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 Commentary from 




Rivingtons, London, 1884

This great festival commemorates the descent of the Holy Ghost upon the Apostles to abide in the Church for ever, according to the promise to Christ.  It has been annually observed from the very beginning, having at first been engrafted by the Jewish Christians on to the festival of Pentecost, but being mentioned as a separate feast of the Church by the earliest writers among the Gentile Christians, as Irenaeus [Fragm. de Pasch. in Justin Mart.] and Tertullian [de Coron. 3, de Idol. 14, de Bapt. 19, de Orat. Orat. 23], the latter of whom leaves it on record in several places that this was one of the principal times for Baptism in the early Church.  Origen also names it in his work against Celsus. [viii] 

The original name of the festival was derived from that given by Greek writers in the Septuagint and in the New Testament to the Jewish feast, and has precisely the same meaning as Quinquagesima, Pentecost being the fiftieth day from the morrow of the Passover Sabbath.  The English name seems to be Whitsun Day, not Whit Sunday, and Neale suggested its derivation from the Greek through the German Pfingsten.  In mediaeval English it is spelt both White Sunday and Wit Sunday; the first name appearing to be associated with the chrisoms of the newly baptized; and the second with the outpouring of wisdom (or, in old English, "wit") upon the Church by the Holy Ghost on this day. 

The original feast of Pentecost was instituted by God (as it is supposed) as a memorial of the day on which He gave the law to Moses, and declared the Israelites "a peculiar treasure, a kingdom of priests, and an holy nation." [Exod. 19:5, 6]  But the prominent character of the day was that of a solemn harvest festival.  On the morrow of the Passover Sabbath, fifty days before, the first cut sheaf of corn was offered to God, waved before the altar, with supplication for a blessing on the harvest then commenced.  On the day of Pentecost two loaves of the first bread made from the new corn were offered (with appointed burnt-offerings), in thanksgiving for the harvest now ended.  Each of these objects of the festival has a significant typical application.  It was on this day that the Holy Ghost descended to sanctify a new Israel, that they too might be "a chosen generation, a royal priesthood, an holy nation, a peculiar people" [1 Pet. 2:9]; and this separation of a new Israel from the world began to be made when three thousand were added to the Church by Baptism on the day of Pentecost.  On this day also the "Corn of Wheat" (which had fallen into the ground and died on the day of the Passover, and had sprung up a new and perpetual sacrifice to God on Easter Day) sent forth the Holy Spirit to make those five thousand the "One Bread" [1 Cor. 10:17] of the Lord's mystical Body, a firstfruits offering to God of the Church which had been purchased with His Blood.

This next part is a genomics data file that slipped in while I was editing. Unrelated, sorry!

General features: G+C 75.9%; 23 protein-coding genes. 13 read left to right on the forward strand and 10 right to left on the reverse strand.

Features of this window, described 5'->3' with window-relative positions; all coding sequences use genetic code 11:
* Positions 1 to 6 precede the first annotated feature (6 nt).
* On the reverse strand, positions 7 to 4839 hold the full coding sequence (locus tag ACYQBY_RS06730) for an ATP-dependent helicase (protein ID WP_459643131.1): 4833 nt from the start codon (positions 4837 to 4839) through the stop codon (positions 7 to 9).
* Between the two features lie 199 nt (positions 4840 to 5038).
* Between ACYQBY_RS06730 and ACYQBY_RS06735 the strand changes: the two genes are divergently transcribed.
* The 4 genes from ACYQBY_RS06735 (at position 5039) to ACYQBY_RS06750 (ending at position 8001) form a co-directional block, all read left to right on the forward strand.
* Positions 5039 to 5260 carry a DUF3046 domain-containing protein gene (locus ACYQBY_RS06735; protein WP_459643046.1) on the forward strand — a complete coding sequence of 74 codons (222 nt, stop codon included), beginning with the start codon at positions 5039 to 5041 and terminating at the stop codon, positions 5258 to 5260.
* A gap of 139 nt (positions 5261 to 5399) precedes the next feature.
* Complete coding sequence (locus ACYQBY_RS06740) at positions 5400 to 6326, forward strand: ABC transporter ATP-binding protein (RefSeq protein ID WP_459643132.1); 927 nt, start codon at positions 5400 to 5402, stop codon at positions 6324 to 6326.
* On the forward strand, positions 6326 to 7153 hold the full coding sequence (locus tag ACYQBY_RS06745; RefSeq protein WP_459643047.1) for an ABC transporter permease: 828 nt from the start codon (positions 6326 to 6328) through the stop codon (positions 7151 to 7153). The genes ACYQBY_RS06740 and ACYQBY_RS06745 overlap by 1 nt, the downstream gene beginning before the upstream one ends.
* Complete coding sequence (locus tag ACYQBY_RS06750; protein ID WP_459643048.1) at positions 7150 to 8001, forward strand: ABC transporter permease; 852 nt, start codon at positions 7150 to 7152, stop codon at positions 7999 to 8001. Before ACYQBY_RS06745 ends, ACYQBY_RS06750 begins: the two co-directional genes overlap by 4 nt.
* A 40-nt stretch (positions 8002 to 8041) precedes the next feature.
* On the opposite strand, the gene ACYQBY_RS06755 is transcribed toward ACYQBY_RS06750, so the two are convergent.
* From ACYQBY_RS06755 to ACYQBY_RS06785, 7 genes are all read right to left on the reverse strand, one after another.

The Collect for Whitsunday was formerly used every day at Lauds, and was translated into English at least a century and a half before the Prayer Book was set forth.  It appears in all the English Prymers which preceded the Prayer Book, and the ancient version given on Whitsun Monday seems to have furnished some phrases to the translation now in use on this day. 

Whitsun Week is one of the canonical Ember seasons, the summer ordinations taking place on Trinity Sunday. 

On Whitsunday (June 9th), in the year of our Lord 1549, the Book of Common Prayer in English was used instead of the Latin Offices.  That day was doubtless chosen (for copies were printed and ready some time before) as a devout acknowledgement that the Holy Ghost was with the Church of England in the important step then taken.  May He ever preserve these devotional Offices from the attacks of enmity or unwisdom, and continue them in that line of Catholic unity wherein He has guided the Church hitherto to keep them.